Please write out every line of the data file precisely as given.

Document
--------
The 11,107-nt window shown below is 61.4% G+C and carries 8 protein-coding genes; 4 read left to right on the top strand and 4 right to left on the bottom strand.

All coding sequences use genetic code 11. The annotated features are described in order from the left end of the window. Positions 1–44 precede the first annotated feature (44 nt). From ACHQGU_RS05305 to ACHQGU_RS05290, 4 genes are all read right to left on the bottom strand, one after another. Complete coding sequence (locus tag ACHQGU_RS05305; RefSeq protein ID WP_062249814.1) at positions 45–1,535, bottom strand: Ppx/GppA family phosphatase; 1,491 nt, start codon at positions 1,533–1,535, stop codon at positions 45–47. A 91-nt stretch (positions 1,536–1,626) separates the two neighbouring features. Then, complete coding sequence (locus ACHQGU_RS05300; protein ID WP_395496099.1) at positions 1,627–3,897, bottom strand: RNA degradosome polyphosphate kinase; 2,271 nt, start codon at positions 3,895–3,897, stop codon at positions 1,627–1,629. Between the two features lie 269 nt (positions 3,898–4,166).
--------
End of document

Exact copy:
The 11,107-nt window shown below is 61.4% G+C and carries 8 protein-coding genes; 4 read left to right on the top strand and 4 right to left on the bottom strand.

All coding sequences use genetic code 11. The annotated features are described in order from the left end of the window. Positions 1–44 precede the first annotated feature (44 nt). From ACHQGU_RS05305 to ACHQGU_RS05290, 4 genes are all read right to left on the bottom strand, one after another. Complete coding sequence (locus tag ACHQGU_RS05305; RefSeq protein ID WP_062249814.1) at positions 45–1,535, bottom strand: Ppx/GppA family phosphatase; 1,491 nt, start codon at positions 1,533–1,535, stop codon at positions 45–47. A 91-nt stretch (positions 1,536–1,626) separates the two neighbouring features. Then, complete coding sequence (locus ACHQGU_RS05300; protein ID WP_395496099.1) at positions 1,627–3,897, bottom strand: RNA degradosome polyphosphate kinase; 2,271 nt, start codon at positions 3,895–3,897, stop codon at positions 1,627–1,629. Between the two features lie 269 nt (positions 3,898–4,166).